Most people have no major issues when they get their new teeth, but some people do have minor problems adapting to new dentures.
The most common problem simply relates to getting used to the feeling of having false teeth.
If you had your teeth removed some time ago you may have gotten used to the feeling of space. When you get your new dentures you will probably feel like you have a mouth full of big teeth.
You may feel self conscious, thinking that you are talking differently, and that you look different too.
Although you may look slightly different and even talk slightly different, you should adapt in no time at all.
If you want to hurry the process along you can practice talking, smiling, chewing etc. when you are alone.
Even if you have had false teeth before, things may be different this time around.
You may have broken your existing dentures, you may have had them for years and they have become too slack, or you may have had a smile makeover and your dentures couldn’t be whitened.
Whatever the reason for having new false teeth fitted, there are common problems that can easily be rectified.
Common Problems With New Dentures
The most common problems associated with new dentures include:
- Sore Gums
- Problems Chewing
- Tongue Or Cheek Biting
- Slurred Or Unnatural Speech
- Denture Clacking
Sore Gums From New False Teeth
Removable dentures are generally made from rigid plastic, and this can initially rub on the soft tissues of the gums.
You may develop a sore spot or ulcer, but this should soon disappear.
Your dentist should have advised you on the best solution for a sore mouth. You can purchase mouthwashes which are recommended for denture irritation. Some people use a simple mouthwash made up of water and a teaspoon of salt.
If you find a hard lump on your gum, above the teeth, which seems to be painful, it could be a sharp bone edge around the edge of the tooth socket, where a tooth has been extracted. This problem should correct itself as the bone heals. However, if it continues to be a problem, the dentist may be able to smooth off the sharp edges which are rubbing against the denture.
If sore spots don’t disappear or at least improve dramatically within a day or two it may be advisable to contact your dentist.
Dentures can be adjusted slightly, which may be the solution for the sore spots.
Problems Chewing with New Teeth
It can be worrying when you first eat solid food with your new teeth. You may be worried that the teeth will break. You may have developed sore spots or an ulcer and this can mean chewing with dentures is painful.
Gradually introduce solid food into your diet, leaving hard crunchy foods until you have got used to your dentures. Take your time to chew, and you will soon get used to eating normal again.
Tongue Or Cheek Biting
If you have been without teeth for some time you will have become used to large areas of space.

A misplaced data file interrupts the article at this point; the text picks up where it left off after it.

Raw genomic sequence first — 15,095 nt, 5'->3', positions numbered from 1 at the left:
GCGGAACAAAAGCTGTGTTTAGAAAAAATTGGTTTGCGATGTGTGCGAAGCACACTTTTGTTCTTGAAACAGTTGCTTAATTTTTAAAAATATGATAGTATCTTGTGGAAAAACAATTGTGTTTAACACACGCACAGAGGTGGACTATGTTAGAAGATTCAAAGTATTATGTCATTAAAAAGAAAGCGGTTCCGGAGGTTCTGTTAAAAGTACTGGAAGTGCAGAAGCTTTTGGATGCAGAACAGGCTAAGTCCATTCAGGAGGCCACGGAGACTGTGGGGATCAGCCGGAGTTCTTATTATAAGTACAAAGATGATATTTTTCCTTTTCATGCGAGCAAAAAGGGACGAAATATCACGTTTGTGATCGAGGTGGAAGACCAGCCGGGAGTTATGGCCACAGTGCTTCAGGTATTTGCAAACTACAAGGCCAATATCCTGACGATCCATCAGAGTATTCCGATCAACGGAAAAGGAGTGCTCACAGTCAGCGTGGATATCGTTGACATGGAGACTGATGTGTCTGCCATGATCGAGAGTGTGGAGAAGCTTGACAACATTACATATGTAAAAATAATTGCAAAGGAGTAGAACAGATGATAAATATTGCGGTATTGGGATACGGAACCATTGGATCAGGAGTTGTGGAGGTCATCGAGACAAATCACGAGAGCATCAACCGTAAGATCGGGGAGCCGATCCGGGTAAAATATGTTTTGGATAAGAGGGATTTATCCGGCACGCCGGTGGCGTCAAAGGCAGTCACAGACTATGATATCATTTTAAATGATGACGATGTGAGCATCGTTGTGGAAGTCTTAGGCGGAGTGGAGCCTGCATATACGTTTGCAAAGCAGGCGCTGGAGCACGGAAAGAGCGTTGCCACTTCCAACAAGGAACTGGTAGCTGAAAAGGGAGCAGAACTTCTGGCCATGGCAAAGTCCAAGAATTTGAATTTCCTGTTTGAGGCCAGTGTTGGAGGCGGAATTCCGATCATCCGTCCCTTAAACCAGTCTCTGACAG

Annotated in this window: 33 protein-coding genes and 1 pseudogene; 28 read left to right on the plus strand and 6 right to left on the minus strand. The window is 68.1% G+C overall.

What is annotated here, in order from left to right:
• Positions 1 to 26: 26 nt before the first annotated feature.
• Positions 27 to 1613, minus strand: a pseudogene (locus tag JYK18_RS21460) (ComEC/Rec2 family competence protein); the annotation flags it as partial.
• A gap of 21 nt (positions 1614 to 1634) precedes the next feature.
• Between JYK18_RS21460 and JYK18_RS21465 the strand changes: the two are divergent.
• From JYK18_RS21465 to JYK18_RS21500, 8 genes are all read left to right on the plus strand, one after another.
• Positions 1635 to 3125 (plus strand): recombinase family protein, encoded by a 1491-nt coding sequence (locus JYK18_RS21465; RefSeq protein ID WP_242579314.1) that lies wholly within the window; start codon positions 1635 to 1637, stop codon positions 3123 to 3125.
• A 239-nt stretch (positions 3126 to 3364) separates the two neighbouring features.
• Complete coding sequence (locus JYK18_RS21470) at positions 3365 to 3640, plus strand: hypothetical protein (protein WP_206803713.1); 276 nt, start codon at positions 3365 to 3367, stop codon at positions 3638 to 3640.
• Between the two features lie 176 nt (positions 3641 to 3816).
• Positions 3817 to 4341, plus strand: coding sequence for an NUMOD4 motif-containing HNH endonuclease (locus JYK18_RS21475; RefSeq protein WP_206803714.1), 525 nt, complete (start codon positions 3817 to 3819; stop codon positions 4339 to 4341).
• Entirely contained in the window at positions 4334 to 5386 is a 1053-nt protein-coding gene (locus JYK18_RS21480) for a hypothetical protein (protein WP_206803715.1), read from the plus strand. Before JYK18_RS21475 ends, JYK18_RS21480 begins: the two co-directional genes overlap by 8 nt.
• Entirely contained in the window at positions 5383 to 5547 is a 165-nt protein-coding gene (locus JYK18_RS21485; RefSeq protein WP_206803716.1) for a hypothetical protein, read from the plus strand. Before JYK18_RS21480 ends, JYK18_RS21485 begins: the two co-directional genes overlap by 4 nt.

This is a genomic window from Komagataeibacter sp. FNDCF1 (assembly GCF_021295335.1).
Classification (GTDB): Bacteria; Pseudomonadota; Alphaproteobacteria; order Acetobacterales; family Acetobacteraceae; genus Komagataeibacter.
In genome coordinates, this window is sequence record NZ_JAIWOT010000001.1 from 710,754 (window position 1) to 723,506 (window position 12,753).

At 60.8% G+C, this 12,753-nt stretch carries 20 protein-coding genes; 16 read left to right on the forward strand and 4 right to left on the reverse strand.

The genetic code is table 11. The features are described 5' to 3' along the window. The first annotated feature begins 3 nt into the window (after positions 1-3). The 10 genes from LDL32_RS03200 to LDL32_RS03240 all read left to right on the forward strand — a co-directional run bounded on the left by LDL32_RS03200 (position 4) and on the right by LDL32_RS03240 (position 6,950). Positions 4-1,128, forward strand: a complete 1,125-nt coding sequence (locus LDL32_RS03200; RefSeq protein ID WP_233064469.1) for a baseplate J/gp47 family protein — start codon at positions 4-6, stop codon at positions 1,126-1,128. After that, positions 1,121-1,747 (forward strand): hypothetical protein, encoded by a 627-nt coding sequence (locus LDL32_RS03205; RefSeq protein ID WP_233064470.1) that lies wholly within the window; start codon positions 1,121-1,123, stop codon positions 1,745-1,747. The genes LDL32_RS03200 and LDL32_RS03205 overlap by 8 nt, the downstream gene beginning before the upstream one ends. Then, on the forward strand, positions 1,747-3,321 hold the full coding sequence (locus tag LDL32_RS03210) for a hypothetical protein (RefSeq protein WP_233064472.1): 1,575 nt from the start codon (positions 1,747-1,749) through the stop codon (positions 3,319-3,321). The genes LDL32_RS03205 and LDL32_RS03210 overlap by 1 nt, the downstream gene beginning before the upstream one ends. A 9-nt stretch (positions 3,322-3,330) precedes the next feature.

Now that you have new false teeth there will be less space in your mouth. The lack of space can cause you to accidently bite your tongue or inside of your cheek.
This is a temporary problem and will soon disappear.
Slurred Or Unnatural Speech
Slurred or unnatural speech caused by new teeth is a common problem, as is a slight hissing or whistling noise.
The muscles of the mouth and suction are the primary things that keep dentures in place. Just as you talked slightly different when you first had teeth extracted, so you will talk slightly different as the muscles of your mouth adapt to your new teeth.
If you have a full set of dentures (top and bottom) then they may well clack together in the early days. This is probably due to the fact that you have gotten used to talking with plenty of empty space.
It won’t take long to adjust to having a mouth full of false teeth and you’ll then find your teeth won’t clack against each other.
Most problems are unnoticeable by other people, even though you feel self conscious about the smallest thing.
It takes time to get used to wearing false teeth, especially if it is your first time.
Permanent dentures and denture implants don’t carry the same problems as removable teeth, although they will still feel different and it may take a while to adjust to them.
If you have opted for soft flexible dentures then you also should be much less likely to experience sore spots.
Most problems should resolve themselves within the first few days or weeks, and most dentists will make a follow up appointment to assess your progress. Just be aware that getting used to dentures may not happen instantly.
However, if you opted for getting cheaper dentures via dental tourism, you may be unable to get the same aftercare, especially if you travelled a great distance. Hopefully, you will have discussed aftercare before you underwent treatment, and been given advice on what to do if things went wrong.
If you used a local dentist in your area the problems should be much easier to resolve.
If you have ongoing problems adapting to new dentures, such as sore areas that don’t heal, hard edges digging into the gums, or slack dentures, contact the dental clinic that fitted them as they should be able to remedy the problem for you.